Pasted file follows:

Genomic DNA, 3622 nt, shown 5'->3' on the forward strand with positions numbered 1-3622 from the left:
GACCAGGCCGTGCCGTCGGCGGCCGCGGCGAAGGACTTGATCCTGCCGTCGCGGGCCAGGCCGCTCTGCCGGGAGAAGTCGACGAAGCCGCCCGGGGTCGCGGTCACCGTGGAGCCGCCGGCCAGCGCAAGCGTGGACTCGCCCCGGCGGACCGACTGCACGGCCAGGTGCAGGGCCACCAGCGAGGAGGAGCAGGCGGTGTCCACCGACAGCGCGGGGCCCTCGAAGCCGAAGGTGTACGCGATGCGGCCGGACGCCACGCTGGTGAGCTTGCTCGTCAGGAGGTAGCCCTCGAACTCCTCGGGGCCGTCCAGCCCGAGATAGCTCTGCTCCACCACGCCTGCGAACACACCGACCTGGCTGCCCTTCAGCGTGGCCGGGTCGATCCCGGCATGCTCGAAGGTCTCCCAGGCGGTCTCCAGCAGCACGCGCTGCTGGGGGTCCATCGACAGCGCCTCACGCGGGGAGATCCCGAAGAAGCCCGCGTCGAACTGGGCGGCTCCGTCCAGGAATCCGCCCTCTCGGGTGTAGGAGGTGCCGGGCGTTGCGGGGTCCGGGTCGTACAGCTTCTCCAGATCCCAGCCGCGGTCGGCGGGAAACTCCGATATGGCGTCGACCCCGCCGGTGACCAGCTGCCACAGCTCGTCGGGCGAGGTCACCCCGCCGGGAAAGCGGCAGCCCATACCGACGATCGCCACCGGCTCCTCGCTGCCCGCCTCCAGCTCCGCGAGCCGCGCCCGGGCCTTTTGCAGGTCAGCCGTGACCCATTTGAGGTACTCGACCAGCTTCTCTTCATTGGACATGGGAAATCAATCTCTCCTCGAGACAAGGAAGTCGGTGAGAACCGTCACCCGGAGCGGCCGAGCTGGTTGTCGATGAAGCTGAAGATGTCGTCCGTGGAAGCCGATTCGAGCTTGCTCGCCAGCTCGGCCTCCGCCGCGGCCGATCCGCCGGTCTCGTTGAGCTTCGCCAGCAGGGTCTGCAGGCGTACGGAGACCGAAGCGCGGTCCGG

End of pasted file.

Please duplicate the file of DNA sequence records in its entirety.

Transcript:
Genomic DNA, 3622 nt, shown 5'->3' on the forward strand with positions numbered 1-3622 from the left:
GACCAGGCCGTGCCGTCGGCGGCCGCGGCGAAGGACTTGATCCTGCCGTCGCGGGCCAGGCCGCTCTGCCGGGAGAAGTCGACGAAGCCGCCCGGGGTCGCGGTCACCGTGGAGCCGCCGGCCAGCGCAAGCGTGGACTCGCCCCGGCGGACCGACTGCACGGCCAGGTGCAGGGCCACCAGCGAGGAGGAGCAGGCGGTGTCCACCGACAGCGCGGGGCCCTCGAAGCCGAAGGTGTACGCGATGCGGCCGGACGCCACGCTGGTGAGCTTGCTCGTCAGGAGGTAGCCCTCGAACTCCTCGGGGCCGTCCAGCCCGAGATAGCTCTGCTCCACCACGCCTGCGAACACACCGACCTGGCTGCCCTTCAGCGTGGCCGGGTCGATCCCGGCATGCTCGAAGGTCTCCCAGGCGGTCTCCAGCAGCACGCGCTGCTGGGGGTCCATCGACAGCGCCTCACGCGGGGAGATCCCGAAGAAGCCCGCGTCGAACTGGGCGGCTCCGTCCAGGAATCCGCCCTCTCGGGTGTAGGAGGTGCCGGGCGTTGCGGGGTCCGGGTCGTACAGCTTCTCCAGATCCCAGCCGCGGTCGGCGGGAAACTCCGATATGGCGTCGACCCCGCCGGTGACCAGCTGCCACAGCTCGTCGGGCGAGGTCACCCCGCCGGGAAAGCGGCAGCCCATACCGACGATCGCCACCGGCTCCTCGCTGCCCGCCTCCAGCTCCGCGAGCCGCGCCCGGGCCTTTTGCAGGTCAGCCGTGACCCATTTGAGGTACTCGACCAGCTTCTCTTCATTGGACATGGGAAATCAATCTCTCCTCGAGACAAGGAAGTCGGTGAGAACCGTCACCCGGAGCGGCCGAGCTGGTTGTCGATGAAGCTGAAGATGTCGTCCGTGGAAGCCGATTCGAGCTTGCTCGCCAGCTCGGCCTCCGCCGCGGCCGATCCGCCGGTCTCGTTGAGCTTCGCCAGCAGGGTCTGCAGGCGTACGGAGACCGAAGCGCGGTCCGG